Autopsies Can Help Radiologists Sharpen Skills

Marijke Vroomen Durning, RN

Radiologists can sharpen their interpretation skills by reviewing autopsies and learning from missed diagnoses.

Radiologists can sharpen their interpretation skills by reviewing autopsies and learning from missed diagnoses, said researchers in a study published this month in the American Journal of Roentgenology.

Autopsies are not done as frequently now as they were in the past. The CDC estimates that the autopsy rate is only about 8 percent now, compared with 19 percent in the 1970s, but doctors, including radiologists, can still learn a lot from post-mortem examinations.

Researchers from the University of Pittsburgh School of Medicine reviewed 179 cases from 2008 and compared the diagnoses with the autopsy findings. To be included in the study, the subjects had to have undergone a radiological examination within one month prior to death.

There were 333 discrepancies found between the diagnoses from imaging exams and autopsy findings. Of these discrepancies, 201 were thought to have been present at the time of examination and that 119 resulted from various limitations of the imaging.

As advanced as the technology is, CT scans, MR images, ultrasounds and nuclear studies cannot provide the natural full-color, 3D, and microscopic level examinations provided by autopsy, the authors wrote. As a result, they found several situations where comorbidities obscured the diagnostic imaging study so other processes could not be seen.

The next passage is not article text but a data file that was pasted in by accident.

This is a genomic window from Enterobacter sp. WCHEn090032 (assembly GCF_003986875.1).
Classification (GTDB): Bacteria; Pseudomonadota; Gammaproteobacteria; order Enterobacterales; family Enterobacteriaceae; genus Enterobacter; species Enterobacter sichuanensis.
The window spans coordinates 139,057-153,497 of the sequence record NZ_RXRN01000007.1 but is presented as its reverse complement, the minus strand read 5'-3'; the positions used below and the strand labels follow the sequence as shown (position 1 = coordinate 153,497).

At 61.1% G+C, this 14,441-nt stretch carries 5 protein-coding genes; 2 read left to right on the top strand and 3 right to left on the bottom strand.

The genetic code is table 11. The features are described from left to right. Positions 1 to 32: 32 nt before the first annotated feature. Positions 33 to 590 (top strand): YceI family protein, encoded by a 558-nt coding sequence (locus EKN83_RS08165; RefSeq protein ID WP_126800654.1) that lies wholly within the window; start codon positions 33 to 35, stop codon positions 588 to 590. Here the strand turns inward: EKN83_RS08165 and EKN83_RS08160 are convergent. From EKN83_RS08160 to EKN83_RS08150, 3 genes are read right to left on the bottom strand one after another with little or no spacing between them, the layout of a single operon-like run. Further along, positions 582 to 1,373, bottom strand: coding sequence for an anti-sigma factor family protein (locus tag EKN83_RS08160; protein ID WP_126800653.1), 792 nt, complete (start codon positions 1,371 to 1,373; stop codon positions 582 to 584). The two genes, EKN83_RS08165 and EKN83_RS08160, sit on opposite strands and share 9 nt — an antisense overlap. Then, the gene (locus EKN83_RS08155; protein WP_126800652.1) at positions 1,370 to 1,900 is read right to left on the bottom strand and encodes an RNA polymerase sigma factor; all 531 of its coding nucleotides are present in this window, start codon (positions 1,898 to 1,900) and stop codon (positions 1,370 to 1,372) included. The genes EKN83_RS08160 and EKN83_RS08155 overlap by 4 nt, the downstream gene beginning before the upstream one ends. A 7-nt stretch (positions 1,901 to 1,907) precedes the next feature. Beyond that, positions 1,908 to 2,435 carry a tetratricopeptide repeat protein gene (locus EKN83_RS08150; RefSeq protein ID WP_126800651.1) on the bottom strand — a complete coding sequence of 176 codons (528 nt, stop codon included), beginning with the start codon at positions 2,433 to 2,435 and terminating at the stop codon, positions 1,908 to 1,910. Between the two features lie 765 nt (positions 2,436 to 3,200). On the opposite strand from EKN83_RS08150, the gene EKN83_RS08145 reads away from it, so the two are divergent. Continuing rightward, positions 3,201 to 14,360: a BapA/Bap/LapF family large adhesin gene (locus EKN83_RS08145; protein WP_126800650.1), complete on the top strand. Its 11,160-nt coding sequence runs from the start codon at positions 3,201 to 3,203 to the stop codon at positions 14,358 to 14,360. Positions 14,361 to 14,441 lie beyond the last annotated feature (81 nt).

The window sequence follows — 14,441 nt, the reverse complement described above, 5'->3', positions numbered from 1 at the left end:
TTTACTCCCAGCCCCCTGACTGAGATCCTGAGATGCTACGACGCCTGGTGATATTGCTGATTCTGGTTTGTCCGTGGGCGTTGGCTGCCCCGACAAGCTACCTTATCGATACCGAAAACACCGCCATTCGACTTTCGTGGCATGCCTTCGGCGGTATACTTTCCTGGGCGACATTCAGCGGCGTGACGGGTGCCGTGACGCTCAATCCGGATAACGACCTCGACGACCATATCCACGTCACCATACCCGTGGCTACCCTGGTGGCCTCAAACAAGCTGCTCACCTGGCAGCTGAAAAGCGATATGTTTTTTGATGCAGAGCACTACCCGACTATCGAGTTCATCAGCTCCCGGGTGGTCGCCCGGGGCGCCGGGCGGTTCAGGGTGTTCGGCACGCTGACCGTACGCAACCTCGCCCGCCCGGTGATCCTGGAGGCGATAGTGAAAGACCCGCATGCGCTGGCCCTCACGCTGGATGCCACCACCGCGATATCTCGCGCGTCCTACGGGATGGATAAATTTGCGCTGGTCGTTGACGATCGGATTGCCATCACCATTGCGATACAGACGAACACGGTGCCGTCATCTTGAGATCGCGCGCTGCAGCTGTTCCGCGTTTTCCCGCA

“For example, a pericardial effusion that might soon cause cardiac tamponade can be obscured by adjacent consolidation on an anteroposterior chest radiograph,” explained the authors. They added that motion, fat, or metal artifacts can also hide important information.

Although most of the discrepancies were not significant, there was a 3.3 percent radiologic error rate: 11 missed diagnoses and seven misinterpretations. The missed diagnoses included pneumonia, hepatocellular carcinoma, a gastrointestinal bleed, and bladder carcinoma, among others.

The authors concluded that although fewer autopsies are being done and despite the advanced technology available, radiologists could use autopsy findings to refine their interpretation skills and to use as a quality control, learning from missed diagnoses and misinterpretations, some of which could be as simple as mistaking the right side from the left when examining the images.